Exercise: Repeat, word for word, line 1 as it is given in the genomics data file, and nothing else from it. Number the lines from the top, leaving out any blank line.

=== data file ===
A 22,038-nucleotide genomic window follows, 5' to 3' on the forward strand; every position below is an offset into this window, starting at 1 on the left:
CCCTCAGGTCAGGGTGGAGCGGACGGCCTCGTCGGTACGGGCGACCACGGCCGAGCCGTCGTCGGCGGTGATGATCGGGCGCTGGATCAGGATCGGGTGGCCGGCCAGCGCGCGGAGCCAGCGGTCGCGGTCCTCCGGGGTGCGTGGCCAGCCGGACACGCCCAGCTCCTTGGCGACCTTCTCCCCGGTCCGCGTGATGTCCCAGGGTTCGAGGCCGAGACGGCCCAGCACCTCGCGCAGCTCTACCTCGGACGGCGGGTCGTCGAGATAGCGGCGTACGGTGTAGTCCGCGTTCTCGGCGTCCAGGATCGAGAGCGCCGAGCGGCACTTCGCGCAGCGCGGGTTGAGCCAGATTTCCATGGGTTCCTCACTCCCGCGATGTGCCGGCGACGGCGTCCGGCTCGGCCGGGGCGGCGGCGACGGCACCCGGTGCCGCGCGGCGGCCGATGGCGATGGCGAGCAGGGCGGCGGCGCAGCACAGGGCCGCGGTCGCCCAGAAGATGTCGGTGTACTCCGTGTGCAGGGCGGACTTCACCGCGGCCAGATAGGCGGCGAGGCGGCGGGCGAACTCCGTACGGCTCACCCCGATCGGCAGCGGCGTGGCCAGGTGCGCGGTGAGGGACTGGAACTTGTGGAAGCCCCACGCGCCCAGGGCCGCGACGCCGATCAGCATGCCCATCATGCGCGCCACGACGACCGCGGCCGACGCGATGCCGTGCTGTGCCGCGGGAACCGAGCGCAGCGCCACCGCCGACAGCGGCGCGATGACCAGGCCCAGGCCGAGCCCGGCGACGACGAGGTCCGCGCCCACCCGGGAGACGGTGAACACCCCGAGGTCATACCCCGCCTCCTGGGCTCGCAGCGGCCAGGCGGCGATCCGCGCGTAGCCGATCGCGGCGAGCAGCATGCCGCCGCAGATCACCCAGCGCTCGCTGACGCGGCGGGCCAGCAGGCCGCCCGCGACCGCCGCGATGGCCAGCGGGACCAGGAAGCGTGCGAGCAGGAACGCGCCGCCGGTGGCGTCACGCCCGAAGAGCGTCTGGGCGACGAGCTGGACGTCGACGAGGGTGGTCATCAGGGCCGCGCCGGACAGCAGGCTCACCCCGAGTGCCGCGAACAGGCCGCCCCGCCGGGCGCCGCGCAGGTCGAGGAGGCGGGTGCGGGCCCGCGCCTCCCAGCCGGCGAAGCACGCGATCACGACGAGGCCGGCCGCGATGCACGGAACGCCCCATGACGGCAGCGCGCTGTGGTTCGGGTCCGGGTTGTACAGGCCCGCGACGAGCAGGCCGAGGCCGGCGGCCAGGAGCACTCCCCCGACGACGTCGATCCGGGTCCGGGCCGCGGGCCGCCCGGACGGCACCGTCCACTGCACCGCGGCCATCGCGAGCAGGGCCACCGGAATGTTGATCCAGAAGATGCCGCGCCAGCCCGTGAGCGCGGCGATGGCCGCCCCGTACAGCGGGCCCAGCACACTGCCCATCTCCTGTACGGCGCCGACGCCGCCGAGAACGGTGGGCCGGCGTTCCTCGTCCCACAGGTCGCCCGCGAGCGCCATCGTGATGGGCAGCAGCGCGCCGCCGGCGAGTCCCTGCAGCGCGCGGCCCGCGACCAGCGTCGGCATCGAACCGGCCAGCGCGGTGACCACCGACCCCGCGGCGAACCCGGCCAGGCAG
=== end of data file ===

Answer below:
A 22,038-nucleotide genomic window follows, 5' to 3' on the forward strand; every position below is an offset into this window, starting at 1 on the left: